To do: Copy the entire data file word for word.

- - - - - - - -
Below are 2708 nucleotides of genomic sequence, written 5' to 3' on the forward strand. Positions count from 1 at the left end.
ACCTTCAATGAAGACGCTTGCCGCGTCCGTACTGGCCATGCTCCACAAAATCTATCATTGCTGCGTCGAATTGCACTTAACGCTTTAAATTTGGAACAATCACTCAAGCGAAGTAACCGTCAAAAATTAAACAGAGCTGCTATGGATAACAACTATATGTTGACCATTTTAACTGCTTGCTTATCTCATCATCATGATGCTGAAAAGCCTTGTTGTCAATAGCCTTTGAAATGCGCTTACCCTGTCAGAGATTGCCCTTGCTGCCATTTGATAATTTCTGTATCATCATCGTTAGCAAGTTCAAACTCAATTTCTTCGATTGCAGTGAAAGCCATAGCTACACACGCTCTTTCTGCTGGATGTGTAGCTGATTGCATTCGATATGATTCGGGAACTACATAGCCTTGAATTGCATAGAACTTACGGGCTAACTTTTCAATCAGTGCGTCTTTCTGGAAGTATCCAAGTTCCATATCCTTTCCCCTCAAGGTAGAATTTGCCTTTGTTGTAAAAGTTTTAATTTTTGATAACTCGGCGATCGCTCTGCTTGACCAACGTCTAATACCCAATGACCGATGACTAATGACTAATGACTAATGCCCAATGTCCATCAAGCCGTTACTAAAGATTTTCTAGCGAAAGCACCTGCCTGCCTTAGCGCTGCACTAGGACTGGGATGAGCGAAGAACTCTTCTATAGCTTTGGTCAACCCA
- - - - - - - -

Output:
Below are 2708 nucleotides of genomic sequence, written 5' to 3' on the forward strand. Positions count from 1 at the left end.
ACCTTCAATGAAGACGCTTGCCGCGTCCGTACTGGCCATGCTCCACAAAATCTATCATTGCTGCGTCGAATTGCACTTAACGCTTTAAATTTGGAACAATCACTCAAGCGAAGTAACCGTCAAAAATTAAACAGAGCTGCTATGGATAACAACTATATGTTGACCATTTTAACTGCTTGCTTATCTCATCATCATGATGCTGAAAAGCCTTGTTGTCAATAGCCTTTGAAATGCGCTTACCCTGTCAGAGATTGCCCTTGCTGCCATTTGATAATTTCTGTATCATCATCGTTAGCAAGTTCAAACTCAATTTCTTCGATTGCAGTGAAAGCCATAGCTACACACGCTCTTTCTGCTGGATGTGTAGCTGATTGCATTCGATATGATTCGGGAACTACATAGCCTTGAATTGCATAGAACTTACGGGCTAACTTTTCAATCAGTGCGTCTTTCTGGAAGTATCCAAGTTCCATATCCTTTCCCCTCAAGGTAGAATTTGCCTTTGTTGTAAAAGTTTTAATTTTTGATAACTCGGCGATCGCTCTGCTTGACCAACGTCTAATACCCAATGACCGATGACTAATGACTAATGACTAATGCCCAATGTCCATCAAGCCGTTACTAAAGATTTTCTAGCGAAAGCACCTGCCTGCCTTAGCGCTGCACTAGGACTGGGATGAGCGAAGAACTCTTCTATAGCTTTGGTCAACCCA